Waves batter the Frederiksted seawall during a 2010 tropical storm. (Source file photo)

USVI - As Climate Change Laps Its Shores, USVI Will Face Tough Choices

It may take another year or more, but the U.S. Virgin Islands is moving to identify public and private properties that lie in its mega-sized flood zone. Then all it will have to do is decide whether (and how) to protect individual structures or whether (and how) to remove them.

A recent New York Times article raised the spectrum of widespread use of the government power of eminent domain – that is, a forced buy out of privately held homes or other structures, to clear flood plains, but responses from local and federal officials to Source inquiries indicate that is an unlikely scenario for the Virgin Islands, at least for now.

In the past, flood control efforts have tended to focus on interior creeks and guts that get clogged with debris, overflow in times of heavy rains, undermine roadways and seep into homes. Various federal and local agencies have been involved in those projects which typically are funded by a combination of federal and local dollars.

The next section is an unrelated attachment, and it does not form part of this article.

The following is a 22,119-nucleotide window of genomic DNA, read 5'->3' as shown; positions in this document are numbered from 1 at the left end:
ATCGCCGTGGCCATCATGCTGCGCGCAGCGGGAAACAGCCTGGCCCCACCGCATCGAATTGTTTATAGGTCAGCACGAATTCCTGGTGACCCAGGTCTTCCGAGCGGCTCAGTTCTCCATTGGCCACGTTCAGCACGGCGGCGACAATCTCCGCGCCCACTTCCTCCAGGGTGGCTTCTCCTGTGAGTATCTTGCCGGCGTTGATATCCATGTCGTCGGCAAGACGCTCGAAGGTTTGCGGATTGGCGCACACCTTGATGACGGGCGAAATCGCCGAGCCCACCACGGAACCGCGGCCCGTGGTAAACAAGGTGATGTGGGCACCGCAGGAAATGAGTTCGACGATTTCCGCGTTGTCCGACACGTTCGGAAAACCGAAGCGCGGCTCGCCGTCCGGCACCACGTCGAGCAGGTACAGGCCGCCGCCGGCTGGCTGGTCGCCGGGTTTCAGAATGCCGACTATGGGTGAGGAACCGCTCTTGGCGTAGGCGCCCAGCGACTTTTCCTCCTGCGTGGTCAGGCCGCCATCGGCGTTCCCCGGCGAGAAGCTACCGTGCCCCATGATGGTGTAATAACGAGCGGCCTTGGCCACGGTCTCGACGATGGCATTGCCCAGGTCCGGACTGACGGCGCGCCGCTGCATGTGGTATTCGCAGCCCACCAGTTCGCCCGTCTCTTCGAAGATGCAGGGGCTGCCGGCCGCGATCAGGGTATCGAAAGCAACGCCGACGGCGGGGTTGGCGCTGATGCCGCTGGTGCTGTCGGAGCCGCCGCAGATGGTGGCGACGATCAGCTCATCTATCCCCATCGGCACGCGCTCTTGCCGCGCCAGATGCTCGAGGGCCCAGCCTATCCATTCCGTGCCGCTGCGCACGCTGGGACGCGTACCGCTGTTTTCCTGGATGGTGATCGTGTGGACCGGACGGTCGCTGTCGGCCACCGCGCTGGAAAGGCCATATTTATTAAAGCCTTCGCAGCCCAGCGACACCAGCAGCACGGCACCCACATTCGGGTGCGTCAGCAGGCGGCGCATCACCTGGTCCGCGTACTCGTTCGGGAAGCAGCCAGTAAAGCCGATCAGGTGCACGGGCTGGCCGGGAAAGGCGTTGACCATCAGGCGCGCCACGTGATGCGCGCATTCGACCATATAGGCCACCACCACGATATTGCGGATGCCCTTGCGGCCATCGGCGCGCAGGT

But as the consequences of global warming become increasingly apparent, flood control efforts are expanding.

Small island communities are especially vulnerable to rising sea levels and intensified rainfall, two of the widely accepted results of climate change, and experts have been trying for years to document the extent of the threat in various locations, including the U.S. Virgin Islands.

It’s already clear that approximately one-fifth of the territory could be in danger of impacts in the not-so-distant future. About 27 square miles is in the coastal flood plain, according to experts from the Department of Planning and Natural Resources. That represents 20 percent of the total 133.73 square miles that comprise the three major islands, St. Croix, St. Thomas and St. John.

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